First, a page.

Immune checkpoint inhibitors in combination with oncolytic virotherapy delivered by isolated limb perfusion as a means of enhancing systemic tumour-specific immunity in extremity sarcoma
Isolated limb perfusion (ILP) with melphalan and tumour necrosis factor α (TNFα) achieves limb salvage rates of up to 90% in patients with advanced extremity sarcoma. However, it is a regional treatment and has no effect on the development and progression of disseminated disease. Oncolytic virotherapy (OV) is able to kill tumour cells directly but also has the potential to prime the immune system to target local and disseminated disease.
The efficacy of OV may be limited by tumour mechanisms of immune evasion. Biological agents targeting immune checkpoints, such as monoclonal antibodies against PD-1/PD-L1, aim to combat adaptive immune resistance in tumours and have shown promising results in clinical trials in other pathologies. Early clinical trials of these agents in sarcoma are currently underway.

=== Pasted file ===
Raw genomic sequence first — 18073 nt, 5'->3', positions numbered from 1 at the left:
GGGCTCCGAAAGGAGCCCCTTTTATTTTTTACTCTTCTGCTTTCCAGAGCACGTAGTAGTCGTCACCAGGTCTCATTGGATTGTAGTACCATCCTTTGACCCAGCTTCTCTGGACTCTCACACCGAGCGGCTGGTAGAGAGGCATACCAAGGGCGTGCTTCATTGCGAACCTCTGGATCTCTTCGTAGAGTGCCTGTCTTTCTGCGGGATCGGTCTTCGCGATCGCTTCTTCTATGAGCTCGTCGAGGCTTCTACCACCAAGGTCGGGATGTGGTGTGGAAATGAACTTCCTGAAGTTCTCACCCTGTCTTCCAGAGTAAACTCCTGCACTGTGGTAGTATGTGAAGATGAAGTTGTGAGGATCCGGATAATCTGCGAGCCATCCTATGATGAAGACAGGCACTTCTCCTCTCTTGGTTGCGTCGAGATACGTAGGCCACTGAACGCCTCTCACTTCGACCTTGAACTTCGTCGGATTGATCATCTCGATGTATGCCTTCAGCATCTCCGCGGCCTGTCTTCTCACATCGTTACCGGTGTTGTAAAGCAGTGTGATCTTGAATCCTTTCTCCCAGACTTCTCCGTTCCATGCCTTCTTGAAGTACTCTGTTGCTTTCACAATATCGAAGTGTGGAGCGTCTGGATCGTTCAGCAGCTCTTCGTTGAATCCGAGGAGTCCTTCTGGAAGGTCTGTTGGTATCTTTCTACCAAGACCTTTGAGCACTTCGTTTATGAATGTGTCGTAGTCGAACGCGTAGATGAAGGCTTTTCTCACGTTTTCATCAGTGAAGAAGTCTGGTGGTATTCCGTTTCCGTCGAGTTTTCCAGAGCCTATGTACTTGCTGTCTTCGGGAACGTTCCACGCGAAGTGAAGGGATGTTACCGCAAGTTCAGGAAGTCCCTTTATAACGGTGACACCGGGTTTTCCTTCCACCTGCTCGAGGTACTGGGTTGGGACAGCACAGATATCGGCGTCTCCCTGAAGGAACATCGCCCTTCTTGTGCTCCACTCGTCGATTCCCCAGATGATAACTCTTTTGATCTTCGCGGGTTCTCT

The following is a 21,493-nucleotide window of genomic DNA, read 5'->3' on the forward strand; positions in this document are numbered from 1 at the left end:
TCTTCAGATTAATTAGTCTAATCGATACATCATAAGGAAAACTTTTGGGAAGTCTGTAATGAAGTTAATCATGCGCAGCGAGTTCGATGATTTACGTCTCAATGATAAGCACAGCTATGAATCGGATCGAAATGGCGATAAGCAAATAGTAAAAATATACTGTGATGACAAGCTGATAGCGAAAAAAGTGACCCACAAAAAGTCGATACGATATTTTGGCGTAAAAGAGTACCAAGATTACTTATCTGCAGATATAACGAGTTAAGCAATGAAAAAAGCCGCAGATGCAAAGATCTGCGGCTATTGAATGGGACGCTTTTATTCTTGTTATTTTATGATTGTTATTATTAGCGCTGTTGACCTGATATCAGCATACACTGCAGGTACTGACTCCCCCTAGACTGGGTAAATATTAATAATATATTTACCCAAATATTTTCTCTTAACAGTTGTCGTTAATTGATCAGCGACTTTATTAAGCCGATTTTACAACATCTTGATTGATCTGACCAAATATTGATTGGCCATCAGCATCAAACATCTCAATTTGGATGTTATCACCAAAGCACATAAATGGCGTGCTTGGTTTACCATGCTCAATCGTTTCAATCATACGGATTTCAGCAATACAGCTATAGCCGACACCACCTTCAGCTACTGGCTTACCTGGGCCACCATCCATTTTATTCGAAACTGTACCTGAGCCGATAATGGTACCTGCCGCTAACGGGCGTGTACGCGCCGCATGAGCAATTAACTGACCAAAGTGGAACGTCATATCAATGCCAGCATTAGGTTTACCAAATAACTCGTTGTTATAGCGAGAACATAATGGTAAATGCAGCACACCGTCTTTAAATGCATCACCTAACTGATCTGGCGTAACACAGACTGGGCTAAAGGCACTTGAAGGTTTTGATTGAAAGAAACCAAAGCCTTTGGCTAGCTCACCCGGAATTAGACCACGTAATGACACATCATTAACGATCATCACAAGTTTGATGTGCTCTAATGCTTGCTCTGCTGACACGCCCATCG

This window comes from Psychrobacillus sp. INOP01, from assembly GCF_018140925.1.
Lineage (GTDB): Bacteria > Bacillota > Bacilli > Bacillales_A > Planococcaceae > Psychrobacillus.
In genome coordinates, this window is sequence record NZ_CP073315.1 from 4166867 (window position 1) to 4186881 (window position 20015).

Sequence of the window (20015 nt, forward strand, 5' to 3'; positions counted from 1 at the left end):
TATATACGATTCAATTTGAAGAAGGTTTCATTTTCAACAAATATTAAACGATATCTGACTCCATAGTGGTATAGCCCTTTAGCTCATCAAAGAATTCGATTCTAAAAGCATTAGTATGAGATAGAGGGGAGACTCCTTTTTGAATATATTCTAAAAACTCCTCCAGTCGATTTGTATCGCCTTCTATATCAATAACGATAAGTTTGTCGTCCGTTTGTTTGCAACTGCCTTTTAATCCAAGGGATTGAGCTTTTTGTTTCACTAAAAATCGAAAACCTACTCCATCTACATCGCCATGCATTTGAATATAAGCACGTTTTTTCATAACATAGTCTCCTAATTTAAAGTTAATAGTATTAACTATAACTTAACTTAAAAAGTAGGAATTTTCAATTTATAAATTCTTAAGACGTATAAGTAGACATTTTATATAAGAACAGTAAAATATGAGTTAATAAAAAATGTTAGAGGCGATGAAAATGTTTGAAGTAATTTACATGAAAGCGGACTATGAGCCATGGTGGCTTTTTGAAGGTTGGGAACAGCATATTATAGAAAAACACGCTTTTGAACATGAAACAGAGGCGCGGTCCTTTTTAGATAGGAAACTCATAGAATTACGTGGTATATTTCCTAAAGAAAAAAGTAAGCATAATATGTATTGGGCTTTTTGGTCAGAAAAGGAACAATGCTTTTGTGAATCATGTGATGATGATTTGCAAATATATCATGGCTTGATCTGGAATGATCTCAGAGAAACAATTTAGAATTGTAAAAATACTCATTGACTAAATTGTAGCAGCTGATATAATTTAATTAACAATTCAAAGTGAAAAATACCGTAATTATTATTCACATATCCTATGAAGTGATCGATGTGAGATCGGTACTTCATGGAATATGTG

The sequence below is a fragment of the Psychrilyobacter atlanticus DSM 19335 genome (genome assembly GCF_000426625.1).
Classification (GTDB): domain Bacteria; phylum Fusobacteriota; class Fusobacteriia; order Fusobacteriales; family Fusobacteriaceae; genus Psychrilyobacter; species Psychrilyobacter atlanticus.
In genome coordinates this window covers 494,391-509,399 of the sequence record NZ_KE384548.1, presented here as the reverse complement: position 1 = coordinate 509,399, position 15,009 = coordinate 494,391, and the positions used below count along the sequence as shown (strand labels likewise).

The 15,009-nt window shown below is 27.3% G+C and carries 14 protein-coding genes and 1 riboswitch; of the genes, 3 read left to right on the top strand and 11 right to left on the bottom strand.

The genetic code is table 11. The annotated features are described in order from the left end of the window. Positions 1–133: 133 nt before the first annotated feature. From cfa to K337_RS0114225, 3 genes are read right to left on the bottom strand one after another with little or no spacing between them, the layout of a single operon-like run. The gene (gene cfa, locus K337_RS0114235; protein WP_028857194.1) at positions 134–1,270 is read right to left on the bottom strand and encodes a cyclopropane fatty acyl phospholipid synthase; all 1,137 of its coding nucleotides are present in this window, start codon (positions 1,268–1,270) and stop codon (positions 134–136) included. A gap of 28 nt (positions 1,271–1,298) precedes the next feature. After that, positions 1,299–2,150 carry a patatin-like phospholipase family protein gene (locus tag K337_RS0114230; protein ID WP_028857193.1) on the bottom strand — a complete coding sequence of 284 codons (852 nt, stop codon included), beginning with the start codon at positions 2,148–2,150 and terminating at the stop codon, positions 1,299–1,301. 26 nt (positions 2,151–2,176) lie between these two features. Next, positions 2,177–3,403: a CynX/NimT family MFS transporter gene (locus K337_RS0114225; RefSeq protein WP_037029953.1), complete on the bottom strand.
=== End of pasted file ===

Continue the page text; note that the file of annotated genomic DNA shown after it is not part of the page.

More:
Previous work within our team, using an established model of ILP in rodent extremity fibrosarcoma, has demonstrated prolonged local disease control when OV (vaccinia virus) is added to standard ILP combined with tumour excision and adjuvant radiation (Figures 1 & 2). Although local disease control was achieved, disseminated disease developed in some animals, mimicking the clinical picture of extremity sarcoma in humans. When surviving animals were re-implanted with the original tumour cell line, the rate of tumour growth was slower compared to controls suggesting that some degree of anti-tumour immunity had developed.
We hypothesise that the addition of immune-modulatory agents to our established treatment protocol will induce a greater degree of anti-tumour immunity, improving control of local and disseminated disease.
Figure 1. Cartoon schematic of our animal model of isolated limb perfusion in extremity sarcoma (click to show full size).
Figure 2. The addition of oncolytic virotherapy to isolated limb perfusion results in delayed tumour growth (a) and prolonged survival (b) (click to show full size).